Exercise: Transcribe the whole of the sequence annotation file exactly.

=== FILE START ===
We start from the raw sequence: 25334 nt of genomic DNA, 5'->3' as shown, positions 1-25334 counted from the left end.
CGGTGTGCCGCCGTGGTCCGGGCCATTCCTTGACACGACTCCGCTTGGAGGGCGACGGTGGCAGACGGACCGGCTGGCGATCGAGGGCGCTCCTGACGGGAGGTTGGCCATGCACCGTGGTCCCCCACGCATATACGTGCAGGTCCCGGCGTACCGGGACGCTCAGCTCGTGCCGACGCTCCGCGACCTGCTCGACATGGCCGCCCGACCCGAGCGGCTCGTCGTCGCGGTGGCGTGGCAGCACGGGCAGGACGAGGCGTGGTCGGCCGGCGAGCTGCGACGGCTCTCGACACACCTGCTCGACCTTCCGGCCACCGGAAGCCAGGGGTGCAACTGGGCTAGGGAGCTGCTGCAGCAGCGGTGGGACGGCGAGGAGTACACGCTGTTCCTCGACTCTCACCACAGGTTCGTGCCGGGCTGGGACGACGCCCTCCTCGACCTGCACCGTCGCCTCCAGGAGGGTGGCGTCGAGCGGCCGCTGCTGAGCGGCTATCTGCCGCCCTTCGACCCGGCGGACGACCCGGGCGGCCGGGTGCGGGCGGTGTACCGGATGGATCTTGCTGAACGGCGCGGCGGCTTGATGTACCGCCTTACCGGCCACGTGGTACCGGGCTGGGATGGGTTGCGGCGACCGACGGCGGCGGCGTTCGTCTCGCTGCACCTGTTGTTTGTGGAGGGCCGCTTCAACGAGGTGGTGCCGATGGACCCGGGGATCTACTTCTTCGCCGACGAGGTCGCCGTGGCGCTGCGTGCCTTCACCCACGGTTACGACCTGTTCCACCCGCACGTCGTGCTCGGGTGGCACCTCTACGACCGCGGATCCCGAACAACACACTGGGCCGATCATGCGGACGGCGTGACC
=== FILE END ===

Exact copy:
We start from the raw sequence: 25334 nt of genomic DNA, 5'->3' as shown, positions 1-25334 counted from the left end.
CGGTGTGCCGCCGTGGTCCGGGCCATTCCTTGACACGACTCCGCTTGGAGGGCGACGGTGGCAGACGGACCGGCTGGCGATCGAGGGCGCTCCTGACGGGAGGTTGGCCATGCACCGTGGTCCCCCACGCATATACGTGCAGGTCCCGGCGTACCGGGACGCTCAGCTCGTGCCGACGCTCCGCGACCTGCTCGACATGGCCGCCCGACCCGAGCGGCTCGTCGTCGCGGTGGCGTGGCAGCACGGGCAGGACGAGGCGTGGTCGGCCGGCGAGCTGCGACGGCTCTCGACACACCTGCTCGACCTTCCGGCCACCGGAAGCCAGGGGTGCAACTGGGCTAGGGAGCTGCTGCAGCAGCGGTGGGACGGCGAGGAGTACACGCTGTTCCTCGACTCTCACCACAGGTTCGTGCCGGGCTGGGACGACGCCCTCCTCGACCTGCACCGTCGCCTCCAGGAGGGTGGCGTCGAGCGGCCGCTGCTGAGCGGCTATCTGCCGCCCTTCGACCCGGCGGACGACCCGGGCGGCCGGGTGCGGGCGGTGTACCGGATGGATCTTGCTGAACGGCGCGGCGGCTTGATGTACCGCCTTACCGGCCACGTGGTACCGGGCTGGGATGGGTTGCGGCGACCGACGGCGGCGGCGTTCGTCTCGCTGCACCTGTTGTTTGTGGAGGGCCGCTTCAACGAGGTGGTGCCGATGGACCCGGGGATCTACTTCTTCGCCGACGAGGTCGCCGTGGCGCTGCGTGCCTTCACCCACGGTTACGACCTGTTCCACCCGCACGTCGTGCTCGGGTGGCACCTCTACGACCGCGGATCCCGAACAACACACTGGGCCGATCATGCGGACGGCGTGACC